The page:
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Bill Elletto
Firefighter, Engine Co.


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Letter from the Chief-Tick Bites: Prevention and Treatment

Wednesday, August 21, 2013

There are many different types of ticks on Long Island, some of which are capable of transmitting infections. The risk of developing these infections depends upon the season, type of tick, and, for Lyme disease, how long the tick was attached to the skin.

While many people are concerned after being bitten by a tick, the risk of acquiring a tick-borne infection is quite low, even if the tick has been attached, fed, and is actually carrying an infectious agent. According to the Center for Disease Control, ticks transmit infection only after they have attached and then taken a blood meal from their new host. A tick that has not attached (and therefore has not yet become engorged from its blood meal) has not passed any infection. Since the deer tick that transmits Lyme disease must feed for at least 36 hours before transmission of the spirochete, the risk of acquiring Lyme disease from an observed tick bite, is only 1.2 -1.4%, even in an area where the disease is common.

The organism that causes Lyme disease, Borrelia burgdorferi, lies dormant in deer ticks. The organism only becomes active after exposure to warm blood entering the tick's stomach. Once active, the organism enters the tick's salivary glands. As the tick feeds, it salivate organisms into the wound, thereby passing the infection to the host.

How to lower your risk of coming in contact with ticks:
-When walking outdoors, avoid contact with wooded and bushy areas with high grass and leaf litter. Try to walk in the center of trails.
-Use repellents that contain 20 - 30% DEET on exposed skin for protection that lasts up to several hours.
-Bathe or shower as soon as possible after coming indoors (preferably within two hours) to wash off and more easily find ticks that are crawling on you.
-Examine gear and pets. Ticks can ride into the home on clothing and pets, then attach to a person later, so carefully examine pets, coats, and day packs. Tumble clothes in a dryer on high heat for an hour to kill remaining ticks.
-Speaking of pets, dogs are very susceptible to tick bites and tick-borne diseases. Vaccines are not available for all the tick-borne diseases that dogs can get, and they don't keep the dogs from bringing ticks into your home. For these reasons, it's important to use a tick preventive product on your dog. Tick bites on dogs may be hard to detect. Signs of tick-borne disease may not appear for 7-21 days or longer after a tick bite, so watch your dog closely for changes in behavior or appetite if you suspect that your pet has been bitten by a tick.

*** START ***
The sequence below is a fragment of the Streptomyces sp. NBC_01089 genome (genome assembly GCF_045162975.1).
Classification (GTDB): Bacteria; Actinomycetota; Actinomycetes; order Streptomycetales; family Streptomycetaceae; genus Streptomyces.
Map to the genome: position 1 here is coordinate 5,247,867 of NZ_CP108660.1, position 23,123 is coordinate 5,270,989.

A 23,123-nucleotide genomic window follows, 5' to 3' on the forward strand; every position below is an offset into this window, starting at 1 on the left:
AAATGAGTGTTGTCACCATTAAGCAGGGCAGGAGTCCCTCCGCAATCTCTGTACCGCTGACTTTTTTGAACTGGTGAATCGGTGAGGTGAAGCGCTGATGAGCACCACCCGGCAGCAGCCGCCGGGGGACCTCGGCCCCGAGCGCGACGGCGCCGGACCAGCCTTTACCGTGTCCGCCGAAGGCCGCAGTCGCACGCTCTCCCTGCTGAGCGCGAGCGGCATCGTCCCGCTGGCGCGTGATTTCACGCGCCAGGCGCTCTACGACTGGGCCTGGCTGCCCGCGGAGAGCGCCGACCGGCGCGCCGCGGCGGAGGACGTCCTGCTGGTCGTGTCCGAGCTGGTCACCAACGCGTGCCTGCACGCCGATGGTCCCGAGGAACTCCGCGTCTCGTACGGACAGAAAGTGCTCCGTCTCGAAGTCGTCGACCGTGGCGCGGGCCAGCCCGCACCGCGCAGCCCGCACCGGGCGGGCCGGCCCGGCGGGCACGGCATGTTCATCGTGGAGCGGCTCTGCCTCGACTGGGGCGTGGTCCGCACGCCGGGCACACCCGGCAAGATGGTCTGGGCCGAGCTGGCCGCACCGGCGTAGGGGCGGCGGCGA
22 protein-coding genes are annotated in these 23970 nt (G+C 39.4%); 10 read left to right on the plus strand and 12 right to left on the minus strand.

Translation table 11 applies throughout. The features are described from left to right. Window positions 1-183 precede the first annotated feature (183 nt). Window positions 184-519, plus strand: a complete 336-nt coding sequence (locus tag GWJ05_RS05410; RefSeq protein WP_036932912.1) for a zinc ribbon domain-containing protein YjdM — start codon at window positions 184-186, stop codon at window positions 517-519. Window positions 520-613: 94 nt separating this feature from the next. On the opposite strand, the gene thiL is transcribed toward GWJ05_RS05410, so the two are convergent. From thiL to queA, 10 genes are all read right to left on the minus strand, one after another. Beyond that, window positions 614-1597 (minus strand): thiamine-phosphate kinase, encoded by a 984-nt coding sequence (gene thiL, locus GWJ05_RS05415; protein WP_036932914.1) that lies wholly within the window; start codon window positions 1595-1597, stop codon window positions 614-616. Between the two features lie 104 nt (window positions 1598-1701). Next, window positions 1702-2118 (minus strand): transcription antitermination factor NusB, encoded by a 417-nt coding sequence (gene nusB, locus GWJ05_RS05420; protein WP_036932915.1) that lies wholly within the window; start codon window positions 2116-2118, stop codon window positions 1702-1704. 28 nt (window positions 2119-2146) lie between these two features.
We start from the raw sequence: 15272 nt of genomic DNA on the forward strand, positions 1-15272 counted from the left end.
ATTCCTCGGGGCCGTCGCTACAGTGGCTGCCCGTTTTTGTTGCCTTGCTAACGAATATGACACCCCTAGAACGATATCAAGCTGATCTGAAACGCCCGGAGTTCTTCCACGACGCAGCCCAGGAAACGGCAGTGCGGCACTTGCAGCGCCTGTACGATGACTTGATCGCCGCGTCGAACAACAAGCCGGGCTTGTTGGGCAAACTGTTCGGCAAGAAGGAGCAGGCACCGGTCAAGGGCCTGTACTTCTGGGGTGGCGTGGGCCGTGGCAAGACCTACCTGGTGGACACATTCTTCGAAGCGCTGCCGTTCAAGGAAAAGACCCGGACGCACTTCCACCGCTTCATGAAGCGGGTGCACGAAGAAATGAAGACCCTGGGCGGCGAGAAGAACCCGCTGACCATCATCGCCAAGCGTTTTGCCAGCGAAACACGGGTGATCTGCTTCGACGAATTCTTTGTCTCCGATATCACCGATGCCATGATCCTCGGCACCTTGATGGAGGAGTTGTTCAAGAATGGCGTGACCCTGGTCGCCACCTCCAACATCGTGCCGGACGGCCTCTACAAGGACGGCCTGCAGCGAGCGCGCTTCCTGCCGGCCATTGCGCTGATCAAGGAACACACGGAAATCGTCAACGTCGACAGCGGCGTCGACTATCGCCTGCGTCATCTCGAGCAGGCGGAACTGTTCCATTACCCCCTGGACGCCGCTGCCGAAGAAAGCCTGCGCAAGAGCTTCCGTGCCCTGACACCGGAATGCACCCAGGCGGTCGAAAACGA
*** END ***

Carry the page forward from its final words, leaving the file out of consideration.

-Clearing leaves, brush, tall grasses, woodpiles, and stone fences from around your house and the edges of your yard or garden may help reduce the tick population and the rodent population that the ticks depend on.

How to remove a tick:
The proper way to remove a tick is to use a set of fine tweezers and grip the tick as close to the skin as is possible. Do not use a smoldering match or cigarette, nail polish, petroleum jelly, liquid soap, or kerosene because they may irritate the tick and cause it to inject its bodily fluids into the wound.
-Use fine tweezers to grasp the tick as close to the skin surface as possible.
-Pull backwards gently but firmly, using an even, steady pressure. Do not jerk or twist.
-Do not squeeze, crush, or puncture the body of the tick, since its bodily fluids may contain infection-causing organisms.
-After removing the tick, wash the skin and hands thoroughly with soap and water.
-If any mouth parts of the tick remain in the skin, these should be left alone; they will be expelled on their own. Attempts to remove these parts may result in significant skin trauma.

Tick characteristics:
It is helpful if you can tell your doctor about the size of the tick, whether it was actually attached to the skin, if it was engorged, and how long it was attached.
-Ticks that are brown and approximately the size of a poppy seed or pencil point are deer ticks. These ticks are indigenous to Long Island and the northeast.
-Ticks that are brown with a white collar and about the size of a pencil eraser are more likely to be dog ticks. These ticks do not carry Lyme disease, but can rarely carry another tick-borne infection called Rocky Mountain spotted fever that can be serious or even fatal.

The key thing to remember if you are bitten by a tick and observe any sort of rash is to see your doctor right away.




The Chief is always available to answer any Halesite FD and saftey here.



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